RINGO: [in background; to Maureen] I stole it from you, my dear, I know that. [Maureen laughs]
PAUL: [laughs] I don’t get it!
PAUL: “Charlie Elizabeth Harden”? [general laughter]
MICHAEL: The “who”, the “who” is there.
MAL: [laughs] That’s what you do!
RINGO: “Michael.” “Michael who?” “Bill and Ben.” [general laughter]
MICHAEL: I love knock-knocks.
GEORGE M.: I like the song ones.
MICHAEL: Who’s there?
GEORGE M.: Knock knock.
RINGO: Arthur. Is that?
MICHAEL: Is that who?
RINGO: Is that your Cornetto? [Michael laughs]
RINGO: Hiawatha who?
MICHAEL: Hiawatha good little boy till I met you.
GEORGE M.: Knock knock.
MICHAEL: Who’s there?
GEORGE M.: It is Simon.
MICHAEL: Simon who?
GEORGE M.: Simon chanting evening… [general laughter]
PAUL: [to John and Yoko?; Cockney accent] Get in your bag! Get in here boy and get in your bloody bag! Go on! [long pause; rustling; thick Northern accent] The Mersey Beat Awards for Couple of the Year goes to John and Yoko. [long pause] Irritant of the Year. [pause; nervous laughter]
MAL: Is he the Irritant of the Year?
PAUL: Private Eye. On the paper.
RINGO: Oh, that’s – I did see that, I apologise.
PAUL: Lying again.
RINGO: [referring to newspaper] See, I want that curly hair.
PAUL: Yeah, great, isn’t it? Bernard Levin.
RINGO: Bernard, that’s the one. I don’t want to say his name in case he sees me. [reading] “Yes, we’ve done it again!” says the Daily Mirror.
PAUL: “Yes, they’ve done it again!” says the Daily Mail.
RINGO: “Yes, we’ve—” [inaudible]
PAUL: “Well, we’ve missed it again!” says the daily work. [bleak; laughs]
MICHAEL: Would anybody like a cup of tea?
RINGO: No thank you.
PAUL: Yes, I’d like a cup of tea. With saffron.
(Note: Please feel free to correct me where I’m sorely mistaken or uncomprehending on the knock knock jokes front.)
Paul McCartney: “Lisp Of A Baby’s Prayer”… “Alphabet Song.” What’s that one?
Dick James: Oh, Christ, I don’t know the whole catalog yet. 4,000 songs is a lot to absorb.
Ringo Starr: “Nobody Loves a Fairy When She’s Forty.” [laughs]
Paul McCartney: This is it? This is the lot?
Dick James: This is a very good list. That’s the entire catalog up to ’65.
Paul McCartney: All of these are ours?
Dick James: Yeah. Yeah.
Michael Lindsay-Hogg: Is this the catalog that’s just gone on sale?
Dick James: It’s the one we just bought.
Michael Lindsay-Hogg: You bought it. Oh, great.
Dick James: Yeah, Northern Songs… Which includes Paul and John. And…
Paul McCartney: Just about.
Dick James: What are you talking about, “Just about”?
Paul McCartney: Nothing. Uh, no comment.
Dick James: Very substantially, sir.
Paul McCartney: Yes, right. Okay.
Michael Lindsay-Hogg had organised a clandestine recording of John and Paul discussing why George had suddenly left the studio and potentially the Beatles:
John: Now the only regret about the past numbers is when, because I’ve been so frightened, I’ve allowed you to take it somewhere I didn’t want…
John: … and then my only chance was to let George take over, or interest George in it, because I knew he’d…
Paul: ‘She Said She Said’…
John: ‘She Said She Said’.From “Revolver (2022)” book
Last updated on November 12, 2023
The performances are sequentially numbered using the nomenclature from the book "Drugs, Divorce and a Slipping Image" by Doug Sulpy. DDSI 2.01 is, for example, the first performance from January 2nd, while DDSI 31.65 is the sixty-fifth performance from January 31st. This numbering is at times different from the DDSI numbers used on the bootleg collection "A/B Road Complete Get Back Sessions", likely because "Drugs, Divorce and a Slipping Image" was updated since the release of this collection.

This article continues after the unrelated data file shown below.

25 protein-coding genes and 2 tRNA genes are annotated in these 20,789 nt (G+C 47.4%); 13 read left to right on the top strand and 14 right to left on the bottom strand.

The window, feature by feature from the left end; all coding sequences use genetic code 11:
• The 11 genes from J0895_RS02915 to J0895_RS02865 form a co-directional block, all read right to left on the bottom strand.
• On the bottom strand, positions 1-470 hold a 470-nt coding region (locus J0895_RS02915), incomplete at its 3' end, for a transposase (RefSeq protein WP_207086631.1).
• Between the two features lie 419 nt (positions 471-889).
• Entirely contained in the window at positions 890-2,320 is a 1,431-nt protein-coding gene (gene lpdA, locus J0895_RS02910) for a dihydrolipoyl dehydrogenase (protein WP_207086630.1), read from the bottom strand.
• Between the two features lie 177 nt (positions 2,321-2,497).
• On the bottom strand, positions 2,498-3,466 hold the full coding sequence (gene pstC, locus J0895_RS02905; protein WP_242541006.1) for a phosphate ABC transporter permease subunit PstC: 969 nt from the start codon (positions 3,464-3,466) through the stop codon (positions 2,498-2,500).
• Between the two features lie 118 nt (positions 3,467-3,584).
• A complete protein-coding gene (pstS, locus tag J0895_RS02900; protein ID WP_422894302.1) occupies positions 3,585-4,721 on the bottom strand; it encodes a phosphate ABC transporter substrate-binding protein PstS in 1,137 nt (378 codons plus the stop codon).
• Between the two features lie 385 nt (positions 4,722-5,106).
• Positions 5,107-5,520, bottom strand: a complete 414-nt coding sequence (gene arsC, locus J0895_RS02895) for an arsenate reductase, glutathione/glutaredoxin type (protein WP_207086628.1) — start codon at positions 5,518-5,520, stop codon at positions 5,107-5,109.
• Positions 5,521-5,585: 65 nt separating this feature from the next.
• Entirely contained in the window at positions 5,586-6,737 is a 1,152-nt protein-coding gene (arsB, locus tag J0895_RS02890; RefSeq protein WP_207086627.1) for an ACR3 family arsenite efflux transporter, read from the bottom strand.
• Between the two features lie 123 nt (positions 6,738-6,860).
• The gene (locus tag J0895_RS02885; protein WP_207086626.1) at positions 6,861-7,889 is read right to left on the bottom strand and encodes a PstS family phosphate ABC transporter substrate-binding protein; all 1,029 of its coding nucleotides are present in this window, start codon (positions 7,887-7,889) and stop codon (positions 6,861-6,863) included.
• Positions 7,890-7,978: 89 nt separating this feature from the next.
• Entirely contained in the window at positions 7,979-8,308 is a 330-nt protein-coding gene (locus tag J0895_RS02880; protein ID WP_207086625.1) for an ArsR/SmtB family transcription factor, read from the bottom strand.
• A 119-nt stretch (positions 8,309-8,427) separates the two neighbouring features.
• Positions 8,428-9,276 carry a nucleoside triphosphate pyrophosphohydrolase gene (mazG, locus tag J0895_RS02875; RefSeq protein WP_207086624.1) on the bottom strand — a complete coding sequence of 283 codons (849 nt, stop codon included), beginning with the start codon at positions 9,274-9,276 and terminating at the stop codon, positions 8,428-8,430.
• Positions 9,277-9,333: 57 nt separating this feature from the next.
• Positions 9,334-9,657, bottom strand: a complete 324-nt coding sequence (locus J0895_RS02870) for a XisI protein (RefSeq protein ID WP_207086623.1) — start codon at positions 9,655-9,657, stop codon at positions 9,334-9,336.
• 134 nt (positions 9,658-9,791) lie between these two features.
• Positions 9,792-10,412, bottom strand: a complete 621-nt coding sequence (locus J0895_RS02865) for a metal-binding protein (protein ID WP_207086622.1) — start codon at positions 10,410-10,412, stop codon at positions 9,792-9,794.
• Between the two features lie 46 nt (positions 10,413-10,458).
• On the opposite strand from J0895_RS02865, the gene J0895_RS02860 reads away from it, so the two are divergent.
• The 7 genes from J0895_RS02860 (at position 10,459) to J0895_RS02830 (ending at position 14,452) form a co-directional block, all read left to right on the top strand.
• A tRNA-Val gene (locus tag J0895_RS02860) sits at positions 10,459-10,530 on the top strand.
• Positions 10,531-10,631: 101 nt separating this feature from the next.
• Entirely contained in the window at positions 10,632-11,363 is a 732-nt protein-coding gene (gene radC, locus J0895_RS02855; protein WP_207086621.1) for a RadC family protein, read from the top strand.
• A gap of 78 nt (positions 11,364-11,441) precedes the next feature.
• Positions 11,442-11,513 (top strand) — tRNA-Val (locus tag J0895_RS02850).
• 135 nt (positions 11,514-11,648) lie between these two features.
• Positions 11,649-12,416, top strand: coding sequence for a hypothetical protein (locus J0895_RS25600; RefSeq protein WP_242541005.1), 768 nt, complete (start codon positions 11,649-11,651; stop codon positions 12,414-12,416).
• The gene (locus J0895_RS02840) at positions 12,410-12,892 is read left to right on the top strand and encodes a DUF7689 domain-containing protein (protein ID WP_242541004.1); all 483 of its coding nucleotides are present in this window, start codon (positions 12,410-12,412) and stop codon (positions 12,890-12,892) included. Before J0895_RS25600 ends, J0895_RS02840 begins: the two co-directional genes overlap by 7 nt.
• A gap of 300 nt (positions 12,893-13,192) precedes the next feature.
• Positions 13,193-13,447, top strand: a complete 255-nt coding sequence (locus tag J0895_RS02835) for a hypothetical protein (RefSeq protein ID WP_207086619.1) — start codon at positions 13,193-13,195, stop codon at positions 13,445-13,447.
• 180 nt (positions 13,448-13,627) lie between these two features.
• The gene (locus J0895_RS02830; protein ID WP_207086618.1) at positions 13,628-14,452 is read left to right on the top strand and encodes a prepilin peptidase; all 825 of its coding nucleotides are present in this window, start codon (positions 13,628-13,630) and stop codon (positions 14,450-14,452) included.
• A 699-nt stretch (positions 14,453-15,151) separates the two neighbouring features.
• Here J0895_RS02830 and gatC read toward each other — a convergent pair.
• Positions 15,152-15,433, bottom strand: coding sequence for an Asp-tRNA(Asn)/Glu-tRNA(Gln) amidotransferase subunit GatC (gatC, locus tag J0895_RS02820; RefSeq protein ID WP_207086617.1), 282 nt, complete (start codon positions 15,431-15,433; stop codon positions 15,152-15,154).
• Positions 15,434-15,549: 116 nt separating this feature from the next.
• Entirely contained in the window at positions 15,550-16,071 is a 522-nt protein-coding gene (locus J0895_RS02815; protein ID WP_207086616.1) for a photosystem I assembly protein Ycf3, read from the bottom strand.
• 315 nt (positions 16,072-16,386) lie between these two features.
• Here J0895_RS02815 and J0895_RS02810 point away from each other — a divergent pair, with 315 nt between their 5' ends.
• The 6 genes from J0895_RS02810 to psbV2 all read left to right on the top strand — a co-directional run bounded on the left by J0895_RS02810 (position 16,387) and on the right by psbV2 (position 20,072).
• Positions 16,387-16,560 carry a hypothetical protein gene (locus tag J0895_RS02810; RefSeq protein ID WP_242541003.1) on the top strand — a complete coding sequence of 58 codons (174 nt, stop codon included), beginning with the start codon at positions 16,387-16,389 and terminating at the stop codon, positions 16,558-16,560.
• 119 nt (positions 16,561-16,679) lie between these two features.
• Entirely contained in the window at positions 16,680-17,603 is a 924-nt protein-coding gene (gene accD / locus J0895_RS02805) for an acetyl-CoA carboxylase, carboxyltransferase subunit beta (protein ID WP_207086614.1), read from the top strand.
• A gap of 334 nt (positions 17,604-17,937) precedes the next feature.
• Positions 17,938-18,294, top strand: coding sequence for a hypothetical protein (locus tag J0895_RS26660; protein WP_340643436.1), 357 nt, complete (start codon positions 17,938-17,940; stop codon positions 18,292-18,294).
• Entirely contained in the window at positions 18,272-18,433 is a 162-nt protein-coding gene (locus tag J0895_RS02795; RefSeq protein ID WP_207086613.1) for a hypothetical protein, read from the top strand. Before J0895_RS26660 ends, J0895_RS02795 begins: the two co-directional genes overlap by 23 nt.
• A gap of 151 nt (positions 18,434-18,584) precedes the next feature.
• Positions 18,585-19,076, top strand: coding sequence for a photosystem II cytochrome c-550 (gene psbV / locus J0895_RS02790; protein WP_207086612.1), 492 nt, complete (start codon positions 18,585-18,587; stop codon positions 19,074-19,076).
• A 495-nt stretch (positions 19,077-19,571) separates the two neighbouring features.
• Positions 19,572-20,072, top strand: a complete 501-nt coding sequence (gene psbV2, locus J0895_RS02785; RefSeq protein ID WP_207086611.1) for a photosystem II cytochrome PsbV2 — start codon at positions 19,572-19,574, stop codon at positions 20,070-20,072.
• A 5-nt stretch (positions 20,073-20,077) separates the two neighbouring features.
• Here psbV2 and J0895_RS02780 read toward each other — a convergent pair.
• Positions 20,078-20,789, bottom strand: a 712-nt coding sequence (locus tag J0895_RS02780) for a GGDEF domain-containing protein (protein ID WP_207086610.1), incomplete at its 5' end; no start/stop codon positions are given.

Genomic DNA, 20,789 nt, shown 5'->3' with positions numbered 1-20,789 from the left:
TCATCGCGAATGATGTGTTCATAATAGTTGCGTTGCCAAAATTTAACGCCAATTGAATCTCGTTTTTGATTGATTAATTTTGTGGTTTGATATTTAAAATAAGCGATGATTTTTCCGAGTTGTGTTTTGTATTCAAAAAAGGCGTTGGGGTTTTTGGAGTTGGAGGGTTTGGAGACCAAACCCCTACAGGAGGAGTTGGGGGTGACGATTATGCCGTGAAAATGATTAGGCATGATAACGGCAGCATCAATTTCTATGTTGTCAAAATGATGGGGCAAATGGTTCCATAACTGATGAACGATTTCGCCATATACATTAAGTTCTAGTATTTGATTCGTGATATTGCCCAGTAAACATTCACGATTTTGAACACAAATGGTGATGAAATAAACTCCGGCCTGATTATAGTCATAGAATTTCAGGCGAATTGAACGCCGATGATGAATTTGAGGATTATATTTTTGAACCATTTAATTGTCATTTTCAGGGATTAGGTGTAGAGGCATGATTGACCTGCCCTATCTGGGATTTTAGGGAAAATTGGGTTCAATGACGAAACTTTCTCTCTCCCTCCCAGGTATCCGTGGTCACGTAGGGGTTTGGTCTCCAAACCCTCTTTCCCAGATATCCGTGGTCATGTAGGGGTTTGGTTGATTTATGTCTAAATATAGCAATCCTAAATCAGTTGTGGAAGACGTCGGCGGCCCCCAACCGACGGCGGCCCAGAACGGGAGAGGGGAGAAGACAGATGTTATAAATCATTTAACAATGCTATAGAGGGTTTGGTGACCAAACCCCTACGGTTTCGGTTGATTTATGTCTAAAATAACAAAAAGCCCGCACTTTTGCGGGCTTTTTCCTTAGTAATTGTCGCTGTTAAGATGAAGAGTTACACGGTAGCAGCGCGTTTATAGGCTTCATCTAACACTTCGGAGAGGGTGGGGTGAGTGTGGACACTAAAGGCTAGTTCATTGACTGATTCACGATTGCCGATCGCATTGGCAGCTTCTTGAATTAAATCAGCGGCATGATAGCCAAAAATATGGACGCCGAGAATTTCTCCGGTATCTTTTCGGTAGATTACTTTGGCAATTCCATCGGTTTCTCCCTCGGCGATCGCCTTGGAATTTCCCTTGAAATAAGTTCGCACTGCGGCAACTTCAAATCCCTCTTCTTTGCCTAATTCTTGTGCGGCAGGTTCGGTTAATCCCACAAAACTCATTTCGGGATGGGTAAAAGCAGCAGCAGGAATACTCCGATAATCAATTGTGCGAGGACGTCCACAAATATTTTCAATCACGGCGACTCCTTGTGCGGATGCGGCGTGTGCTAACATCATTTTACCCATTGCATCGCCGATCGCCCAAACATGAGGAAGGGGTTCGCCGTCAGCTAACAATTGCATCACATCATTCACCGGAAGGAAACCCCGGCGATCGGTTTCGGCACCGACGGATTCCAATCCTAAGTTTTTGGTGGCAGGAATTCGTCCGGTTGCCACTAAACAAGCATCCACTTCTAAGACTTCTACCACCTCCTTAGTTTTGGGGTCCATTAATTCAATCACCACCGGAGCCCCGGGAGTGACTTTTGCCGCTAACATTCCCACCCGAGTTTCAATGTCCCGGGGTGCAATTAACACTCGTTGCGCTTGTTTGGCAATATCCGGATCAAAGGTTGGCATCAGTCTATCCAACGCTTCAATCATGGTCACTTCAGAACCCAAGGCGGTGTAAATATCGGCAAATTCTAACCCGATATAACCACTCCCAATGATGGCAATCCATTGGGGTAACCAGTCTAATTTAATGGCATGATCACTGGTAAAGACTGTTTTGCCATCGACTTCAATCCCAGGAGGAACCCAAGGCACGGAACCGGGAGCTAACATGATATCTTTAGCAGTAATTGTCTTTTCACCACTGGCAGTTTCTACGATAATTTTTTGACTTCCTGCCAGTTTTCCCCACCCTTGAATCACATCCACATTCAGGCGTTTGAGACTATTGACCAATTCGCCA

Recording • DDSI.10.01 • 1:36
Recording • DDSI.10.02 • 0:38
Recording • DDSI.10.09 • 2:22
Recording • DDSI.10.28 • 1:35
Catch A Falling Star
Recording • DDSI.10.38 • 0:45
Recording • DDSI.10.42 • 3:29
George Leaves The Room
Recording • 1:20
A Quick One While He's Away
Recording • DDSI.10.50 • 1:27
A Quick One While He's Away / Improvisation
Recording • DDSI.10.51 • 1:45
Recording • DDSI.10.52 • 0:05
Recording • DDSI.10.53 • 4:02
Recording • DDSI.10.54 • 2:04
Recording • DDSI.10.55 • 0:43
Recording • DDSI.10.56 • 0:31
Recording • DDSI.10.57 • 5:15
Recording • DDSI.10.58 • 3:54
Recording • DDSI.10.60 • 3:49
Recording • DDSI.10.63 • 0:51
Recording • DDSI.10.64 • 0:06
Mack The Knife
Recording • DDSI.10.66 • 0:55
On A Sunny Island
Recording • DDSI.10.70 • 0:25
Through A London Window
Recording • DDSI.10.73 • 1:05
Recording • DDSI.10.77 • 0:35
Recording • DDSI.10.78 • 5:08
Recording • DDSI.10.79 • 6:42
Recording • DDSI.10.80 • 0:49
Recording • DDSI.10.81 • 0:48
Recording • DDSI.10.83 • 1:34
The definitive guide to the Get Back sessions, released in 1994 and updated in 2007. In the author's own words:
New, completely revised edition! This new volume isn t just a compilation of material from the 1994 book Drugs, Divorce and a Slipping Image (also later published as 'Get Back') and 'The 910's Guide To The Beatles Outtakes Part Two: The Complete Get Back Sessions' (2001). I've re-listened to the entire canon of available Get Back session tapes, come up with a bunch of new conclusions (and even a handful of new identifications!), and pretty much re-written half the book from scratch. In addition, great effort has been made to improve readability of the book. Songs have now been put into groups (generally by Nagra reel, or series of them), rather than describing each performance separately, as was done in the original. In every way, this is the book we wished we could have written in 1994.
As the paperback version is out of print, you can buy a PDF version on the author's website
If we like to think, in all modesty, that the Paul McCartney Project is the best online ressource for everything Paul McCartney, The Beatles Bible is for sure the definitive online site focused on the Beatles. There are obviously some overlap in terms of content between the two sites, but also some major differences in terms of approach.